by Bob Copper from George Attrill (right) in Stopham, Sussex in about 1954:
see Chapter Eight, pp. 73-82, of Songs and Southern
Breezes for the details; and the appendix, pp. 217, for these words.
The photo of George Attrill, West Sussex Council roadman, is credited to
George Garland of Petworth (West Sussex).
John Barleycorn is an hero bold as any in the land,
For ages good his fame has stood and will for ages stand.
The whole wide world respect him no matter friend or foe,
And where they be that makes too free he's sure to lay them low.
Hey, John Barleycorn, ho, John Barleycorn,
Old and young thy praise have sung, John Barleycorn.
To see him in his pride of growth his robes are rich and green,
His head is speared with prickly beard fit nigh to serve the Queen.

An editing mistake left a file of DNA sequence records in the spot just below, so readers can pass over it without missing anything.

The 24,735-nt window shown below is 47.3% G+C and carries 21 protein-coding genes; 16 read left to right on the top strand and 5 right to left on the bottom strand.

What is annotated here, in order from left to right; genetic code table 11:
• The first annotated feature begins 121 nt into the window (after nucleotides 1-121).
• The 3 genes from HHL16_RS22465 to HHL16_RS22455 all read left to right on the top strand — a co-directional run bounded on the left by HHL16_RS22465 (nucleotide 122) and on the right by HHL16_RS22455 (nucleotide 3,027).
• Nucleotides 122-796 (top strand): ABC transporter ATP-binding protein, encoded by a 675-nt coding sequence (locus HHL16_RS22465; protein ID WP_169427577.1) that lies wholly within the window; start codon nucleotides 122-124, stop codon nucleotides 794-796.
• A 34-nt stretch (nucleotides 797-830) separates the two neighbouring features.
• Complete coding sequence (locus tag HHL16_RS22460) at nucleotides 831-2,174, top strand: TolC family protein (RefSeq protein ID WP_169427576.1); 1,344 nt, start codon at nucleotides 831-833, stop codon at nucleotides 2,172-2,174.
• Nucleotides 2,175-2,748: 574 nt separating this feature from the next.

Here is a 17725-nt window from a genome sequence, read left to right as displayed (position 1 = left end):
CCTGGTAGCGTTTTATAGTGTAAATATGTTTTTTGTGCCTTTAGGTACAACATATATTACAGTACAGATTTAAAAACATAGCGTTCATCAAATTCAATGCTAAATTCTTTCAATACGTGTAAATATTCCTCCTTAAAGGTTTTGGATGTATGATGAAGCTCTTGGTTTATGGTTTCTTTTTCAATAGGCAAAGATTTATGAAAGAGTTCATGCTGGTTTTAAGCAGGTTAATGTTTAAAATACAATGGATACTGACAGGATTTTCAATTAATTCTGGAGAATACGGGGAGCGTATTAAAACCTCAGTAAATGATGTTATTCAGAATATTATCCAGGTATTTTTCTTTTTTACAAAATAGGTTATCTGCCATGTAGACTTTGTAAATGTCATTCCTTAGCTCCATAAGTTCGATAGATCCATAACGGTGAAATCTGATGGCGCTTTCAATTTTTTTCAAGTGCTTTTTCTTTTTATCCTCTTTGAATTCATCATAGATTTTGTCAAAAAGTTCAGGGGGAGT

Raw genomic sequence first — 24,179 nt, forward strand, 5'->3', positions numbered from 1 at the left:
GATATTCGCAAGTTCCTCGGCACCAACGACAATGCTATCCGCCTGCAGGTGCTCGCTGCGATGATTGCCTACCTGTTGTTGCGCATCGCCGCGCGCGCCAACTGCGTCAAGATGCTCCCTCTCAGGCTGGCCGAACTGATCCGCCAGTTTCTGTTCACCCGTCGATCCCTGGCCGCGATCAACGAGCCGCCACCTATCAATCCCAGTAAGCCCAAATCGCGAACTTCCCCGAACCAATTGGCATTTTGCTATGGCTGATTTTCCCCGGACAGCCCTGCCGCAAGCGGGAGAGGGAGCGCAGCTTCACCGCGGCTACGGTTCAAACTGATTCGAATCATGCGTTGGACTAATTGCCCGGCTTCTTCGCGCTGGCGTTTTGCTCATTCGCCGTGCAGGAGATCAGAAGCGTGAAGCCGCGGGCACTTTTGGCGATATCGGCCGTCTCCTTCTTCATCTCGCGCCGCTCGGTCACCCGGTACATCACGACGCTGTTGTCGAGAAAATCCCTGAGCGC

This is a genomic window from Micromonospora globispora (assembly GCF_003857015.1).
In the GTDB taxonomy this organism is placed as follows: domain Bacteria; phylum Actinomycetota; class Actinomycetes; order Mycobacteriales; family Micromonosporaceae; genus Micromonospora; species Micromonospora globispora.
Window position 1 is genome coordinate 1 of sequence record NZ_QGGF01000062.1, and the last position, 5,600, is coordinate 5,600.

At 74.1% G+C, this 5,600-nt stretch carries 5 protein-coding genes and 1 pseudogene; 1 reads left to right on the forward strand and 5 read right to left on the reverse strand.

And when the reaping time comes round and John is stricken down,
He yields his blood for England's good and Englishmen's renown.
The Lord in courtly castle and the Squire in stately hall,
The great of name in birth and fame onJohn for succour call.
He bids the troubled heart rejoice, gives warmth to Nature's cold
Makes weak men strong and old ones young and all men brave and bold.
Then shout for great John Barleycorn nor heed the luscious vine,
I have no mind much charm to find in potent draught of wine.
Give me my native nut-brown ale, all other drinks I'll scorn
For true English cheer is English beer, our own John Barleycorn.